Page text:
Legal aid after the Lords

Over the last two weeks, the legal aid bill has been through report stage in the House of Lords. With only third reading to go, where are we now?

See our posts from last summer setting out the detail as originally proposed.

There have been some government concessions in the months since, with more during the course of report stage:

  • Bringing immigration domestic violence cases back into scope
  • Bringing illegal eviction claims back into scope and expanding the range of counterclaims allowed in possession proceedings
  • Extending legal aid for special educational needs cases to clients aged up to 25
  • Removing the power to means test for police station advice
  • Amending the definition of domestic violence as a pre-requisite for private law family legal aid
  • Allowing legal aid for clinical negligence at or shortly after birth
  • Giving the Lord Chancellor power to extend the scope of the legal aid scheme by order
  • Making legal aid available for domestic as well as international child abduction
  • Allowing employment claims by trafficking victims against those who have exploited them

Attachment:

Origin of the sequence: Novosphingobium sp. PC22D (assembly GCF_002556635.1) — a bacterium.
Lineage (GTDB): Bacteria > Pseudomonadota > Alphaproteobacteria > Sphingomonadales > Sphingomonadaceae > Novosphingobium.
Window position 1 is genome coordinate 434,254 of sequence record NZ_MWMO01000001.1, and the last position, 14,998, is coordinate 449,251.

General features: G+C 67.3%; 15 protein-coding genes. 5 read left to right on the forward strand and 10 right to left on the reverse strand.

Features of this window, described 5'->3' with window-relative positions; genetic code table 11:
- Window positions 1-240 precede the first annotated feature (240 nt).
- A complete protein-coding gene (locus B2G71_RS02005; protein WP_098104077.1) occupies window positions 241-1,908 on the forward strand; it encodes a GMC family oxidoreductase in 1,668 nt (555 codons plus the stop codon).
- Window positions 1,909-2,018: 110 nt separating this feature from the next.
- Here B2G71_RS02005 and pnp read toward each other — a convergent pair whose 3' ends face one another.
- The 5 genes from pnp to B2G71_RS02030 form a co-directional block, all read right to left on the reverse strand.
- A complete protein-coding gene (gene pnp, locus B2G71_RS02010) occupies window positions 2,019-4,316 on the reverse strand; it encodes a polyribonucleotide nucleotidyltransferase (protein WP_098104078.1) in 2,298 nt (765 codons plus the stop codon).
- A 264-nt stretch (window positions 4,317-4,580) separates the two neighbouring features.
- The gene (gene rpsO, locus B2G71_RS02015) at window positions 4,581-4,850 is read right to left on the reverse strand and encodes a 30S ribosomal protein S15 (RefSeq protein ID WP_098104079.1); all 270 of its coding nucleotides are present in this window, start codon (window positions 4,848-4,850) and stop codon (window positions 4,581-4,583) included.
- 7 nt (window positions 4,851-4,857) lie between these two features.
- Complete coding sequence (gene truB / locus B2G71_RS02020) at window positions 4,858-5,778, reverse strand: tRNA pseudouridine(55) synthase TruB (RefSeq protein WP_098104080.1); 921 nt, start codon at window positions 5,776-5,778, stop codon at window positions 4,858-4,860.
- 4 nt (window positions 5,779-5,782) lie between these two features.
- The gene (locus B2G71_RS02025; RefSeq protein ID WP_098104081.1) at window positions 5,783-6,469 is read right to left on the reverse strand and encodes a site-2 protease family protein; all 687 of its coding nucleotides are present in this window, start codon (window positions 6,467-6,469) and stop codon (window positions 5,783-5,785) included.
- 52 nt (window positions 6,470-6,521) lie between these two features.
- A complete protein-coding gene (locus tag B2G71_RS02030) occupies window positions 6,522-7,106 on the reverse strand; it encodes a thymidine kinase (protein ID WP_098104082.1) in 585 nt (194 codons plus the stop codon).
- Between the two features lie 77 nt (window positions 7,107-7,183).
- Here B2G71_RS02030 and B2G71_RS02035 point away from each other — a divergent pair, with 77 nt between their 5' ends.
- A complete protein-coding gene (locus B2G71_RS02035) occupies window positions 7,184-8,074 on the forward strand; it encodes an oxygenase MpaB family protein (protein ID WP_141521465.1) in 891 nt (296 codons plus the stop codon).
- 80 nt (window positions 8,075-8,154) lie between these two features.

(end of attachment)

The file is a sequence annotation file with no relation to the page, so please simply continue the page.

• Removing community care from the telephone gateway

The government have also lost votes on the following issues:

  • Requiring the Lord Chancellor to secure access to justice
  • Making legal aid available to victims of domestic violence
  • Ensuring the independence of the Director of Legal Aid Casework (the replacement for the LSC)
  • Retaining legal aid for welfare benefits reviews, appeals and onward appeals
  • Funding expert reports in clinical negligence cases
  • Requiring the Lord Chancellor to ensure the availability of face to face advice (removing the power to create a mandatory telephone gateway)

So what happens now? The concessions are definite. The government already have, or have undertaken to, amended the bill. But the lost votes could still be overturned, as they have to be approved by the House of Commons. See the LAG blog for a discussion of whether “financial privilege” (the mechanism that allowed the government to overturn Lords amendments to the Welfare Reform Bill) could be used on legal aid – the final shape of the legal aid bill is still not settled.

1 Comment

Filed under Civil, Family, Immigration, LASPO, Policy, Social welfare

One response to “Legal aid after the Lords

  1. Pingback: Announcement on welfare benefits legal aid | Legal Aid Handbook

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